Using a "well-standardized metabolomics platform," the team began with 226 metabolic biomakers, discovering 136 that show an association with all-cause mortality. They eventually landed on 14, including blood sugar levels; inflammation markers; HDL, a common cholesterol marker; albumin, a protein produced by your liver that clues you in on kidney or liver problems; acetoacetate, a beta-keto acid normally used to test diabetics for ketoacidosis (as well as monitoring people on ketogenic diets); and isoleucine, an amino acid that can ultimately lead to damaged brain cells and death.

Of the initial population sample, 5,512 died during the testing period. Using the biomarkers for another survey, the team predicted death rates from a participant pool of 7,603 Finnish people initially tested in 1997. They were able to predict with 83 percent accuracy who would die over the five to 10 year period. One caveat: when testing those over 60 years of age, the prediction rate dropped to 72 percent. Another: the pool was entirely comprised of Finns. Extrapolating to apply to the global population raises eyebrows.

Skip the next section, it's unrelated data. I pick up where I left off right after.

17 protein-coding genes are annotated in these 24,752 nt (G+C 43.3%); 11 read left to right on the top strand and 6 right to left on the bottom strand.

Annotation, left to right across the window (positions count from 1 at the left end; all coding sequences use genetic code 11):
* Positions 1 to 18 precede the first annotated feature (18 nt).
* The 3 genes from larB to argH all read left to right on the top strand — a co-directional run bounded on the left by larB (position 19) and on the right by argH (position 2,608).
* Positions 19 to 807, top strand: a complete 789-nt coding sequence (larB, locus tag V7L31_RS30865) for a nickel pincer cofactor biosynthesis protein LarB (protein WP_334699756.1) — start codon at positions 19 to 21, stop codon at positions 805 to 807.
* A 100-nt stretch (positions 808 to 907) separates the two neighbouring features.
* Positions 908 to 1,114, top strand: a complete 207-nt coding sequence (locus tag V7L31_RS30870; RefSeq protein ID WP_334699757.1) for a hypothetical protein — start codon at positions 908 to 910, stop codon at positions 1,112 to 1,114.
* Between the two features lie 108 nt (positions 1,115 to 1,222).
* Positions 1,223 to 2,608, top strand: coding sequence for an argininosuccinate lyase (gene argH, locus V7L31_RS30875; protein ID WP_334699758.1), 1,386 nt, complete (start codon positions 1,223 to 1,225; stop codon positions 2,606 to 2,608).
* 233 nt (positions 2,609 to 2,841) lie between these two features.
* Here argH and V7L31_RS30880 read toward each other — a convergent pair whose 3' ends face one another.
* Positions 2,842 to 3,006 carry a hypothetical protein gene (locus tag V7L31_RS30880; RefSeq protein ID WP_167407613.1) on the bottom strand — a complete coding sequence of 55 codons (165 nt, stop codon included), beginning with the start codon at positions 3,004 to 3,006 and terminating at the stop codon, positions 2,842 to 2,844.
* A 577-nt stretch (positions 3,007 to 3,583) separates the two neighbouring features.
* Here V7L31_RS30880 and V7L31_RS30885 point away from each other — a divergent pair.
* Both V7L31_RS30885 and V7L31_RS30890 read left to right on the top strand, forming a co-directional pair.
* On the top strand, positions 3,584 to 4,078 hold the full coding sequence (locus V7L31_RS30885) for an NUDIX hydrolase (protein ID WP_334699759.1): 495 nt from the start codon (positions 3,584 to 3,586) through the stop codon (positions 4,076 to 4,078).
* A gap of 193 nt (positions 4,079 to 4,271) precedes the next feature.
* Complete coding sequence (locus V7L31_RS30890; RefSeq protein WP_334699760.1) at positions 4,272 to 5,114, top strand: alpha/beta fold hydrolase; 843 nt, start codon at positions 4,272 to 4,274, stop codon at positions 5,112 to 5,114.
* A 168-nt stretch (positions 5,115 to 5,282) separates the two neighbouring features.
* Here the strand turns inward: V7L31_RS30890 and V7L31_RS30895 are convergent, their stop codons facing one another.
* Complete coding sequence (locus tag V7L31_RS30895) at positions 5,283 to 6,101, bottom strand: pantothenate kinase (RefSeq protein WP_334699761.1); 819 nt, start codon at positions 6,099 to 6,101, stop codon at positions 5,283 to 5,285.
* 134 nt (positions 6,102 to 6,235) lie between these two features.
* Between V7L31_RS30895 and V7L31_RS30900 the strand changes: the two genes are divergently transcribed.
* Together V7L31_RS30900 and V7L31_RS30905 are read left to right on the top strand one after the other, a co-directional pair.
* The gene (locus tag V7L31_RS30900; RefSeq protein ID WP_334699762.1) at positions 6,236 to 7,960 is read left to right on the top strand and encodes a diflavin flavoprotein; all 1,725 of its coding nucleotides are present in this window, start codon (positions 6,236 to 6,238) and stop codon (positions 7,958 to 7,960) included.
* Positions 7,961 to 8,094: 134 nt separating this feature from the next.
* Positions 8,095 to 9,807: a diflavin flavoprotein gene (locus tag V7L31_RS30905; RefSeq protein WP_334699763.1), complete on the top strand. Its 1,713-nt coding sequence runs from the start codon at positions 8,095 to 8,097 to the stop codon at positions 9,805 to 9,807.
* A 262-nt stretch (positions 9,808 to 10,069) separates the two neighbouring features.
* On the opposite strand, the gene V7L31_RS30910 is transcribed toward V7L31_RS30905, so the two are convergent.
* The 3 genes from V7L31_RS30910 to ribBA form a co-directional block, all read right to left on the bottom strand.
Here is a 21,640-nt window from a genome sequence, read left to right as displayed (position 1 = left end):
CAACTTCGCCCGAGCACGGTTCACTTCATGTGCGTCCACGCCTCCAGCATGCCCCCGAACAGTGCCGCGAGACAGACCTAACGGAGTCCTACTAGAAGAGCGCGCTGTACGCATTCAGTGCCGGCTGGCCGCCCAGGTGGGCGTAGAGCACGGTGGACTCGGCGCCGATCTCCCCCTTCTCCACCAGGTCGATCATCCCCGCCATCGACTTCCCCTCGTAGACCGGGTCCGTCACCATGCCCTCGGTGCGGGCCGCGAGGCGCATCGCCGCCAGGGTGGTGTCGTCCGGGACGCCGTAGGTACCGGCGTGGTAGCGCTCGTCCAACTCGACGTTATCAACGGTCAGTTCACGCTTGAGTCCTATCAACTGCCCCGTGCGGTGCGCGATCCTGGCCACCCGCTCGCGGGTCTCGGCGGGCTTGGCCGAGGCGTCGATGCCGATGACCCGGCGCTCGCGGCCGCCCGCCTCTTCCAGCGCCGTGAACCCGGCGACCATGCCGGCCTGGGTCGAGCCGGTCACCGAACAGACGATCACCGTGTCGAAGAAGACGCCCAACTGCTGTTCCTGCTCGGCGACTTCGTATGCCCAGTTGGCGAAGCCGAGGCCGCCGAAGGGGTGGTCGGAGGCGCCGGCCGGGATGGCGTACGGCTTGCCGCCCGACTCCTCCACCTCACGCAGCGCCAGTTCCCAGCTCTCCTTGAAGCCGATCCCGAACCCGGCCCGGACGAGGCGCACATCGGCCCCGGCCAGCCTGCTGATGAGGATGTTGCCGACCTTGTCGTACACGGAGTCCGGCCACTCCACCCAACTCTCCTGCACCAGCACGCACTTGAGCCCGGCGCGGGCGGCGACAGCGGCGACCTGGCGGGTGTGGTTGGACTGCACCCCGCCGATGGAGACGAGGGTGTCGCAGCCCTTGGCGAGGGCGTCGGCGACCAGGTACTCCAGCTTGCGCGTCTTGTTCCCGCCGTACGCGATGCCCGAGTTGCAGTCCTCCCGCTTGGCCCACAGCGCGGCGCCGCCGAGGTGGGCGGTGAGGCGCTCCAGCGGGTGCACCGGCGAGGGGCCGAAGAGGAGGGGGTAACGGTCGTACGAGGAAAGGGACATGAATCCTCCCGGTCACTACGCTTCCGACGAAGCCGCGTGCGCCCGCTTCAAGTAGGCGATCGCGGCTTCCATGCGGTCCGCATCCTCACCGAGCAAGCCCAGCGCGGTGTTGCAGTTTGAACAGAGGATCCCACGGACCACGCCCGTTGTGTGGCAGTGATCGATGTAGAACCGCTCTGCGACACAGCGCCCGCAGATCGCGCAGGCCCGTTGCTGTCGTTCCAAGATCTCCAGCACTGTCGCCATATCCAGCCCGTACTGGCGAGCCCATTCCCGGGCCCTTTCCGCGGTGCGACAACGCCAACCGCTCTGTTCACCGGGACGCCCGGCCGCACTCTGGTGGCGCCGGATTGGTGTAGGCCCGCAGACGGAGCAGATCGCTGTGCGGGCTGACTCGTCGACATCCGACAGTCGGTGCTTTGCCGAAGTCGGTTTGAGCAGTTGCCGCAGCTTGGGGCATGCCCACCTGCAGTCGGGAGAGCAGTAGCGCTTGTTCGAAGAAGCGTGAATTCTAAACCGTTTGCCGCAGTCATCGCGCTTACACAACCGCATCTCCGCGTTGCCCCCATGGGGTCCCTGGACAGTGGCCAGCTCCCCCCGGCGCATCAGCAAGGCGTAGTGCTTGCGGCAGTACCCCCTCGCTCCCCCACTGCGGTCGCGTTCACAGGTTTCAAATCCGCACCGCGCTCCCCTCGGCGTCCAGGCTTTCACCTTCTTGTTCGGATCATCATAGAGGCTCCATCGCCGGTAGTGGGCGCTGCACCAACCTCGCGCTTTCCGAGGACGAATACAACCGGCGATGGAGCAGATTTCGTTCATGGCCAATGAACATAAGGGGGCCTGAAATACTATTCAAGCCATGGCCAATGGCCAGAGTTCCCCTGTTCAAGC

Still, given that this test includes popular and broadly applied biomarker tests for cardiovascular, cancer, and inflammation issues, all of which are known causes of mortality regardless of ethnicity, using this blood profile could clue doctors in on the expected longevity of their patients.

While aware of the study's limitations, the team feels it provides a potentially useful platform for determining overall health. As they write,

"The currently used metabolomics platform can be incorporated in ongoing clinical studies to explore its value, opening up new avenues for research to establish the utility of metabolic biomarkers in clinical settings."

Early morning joggers enjoy the wooden paths that go the length of Moonstone Beach next to Moonstone Beach Drive which parallels Highway 1 in northern Cambria, California.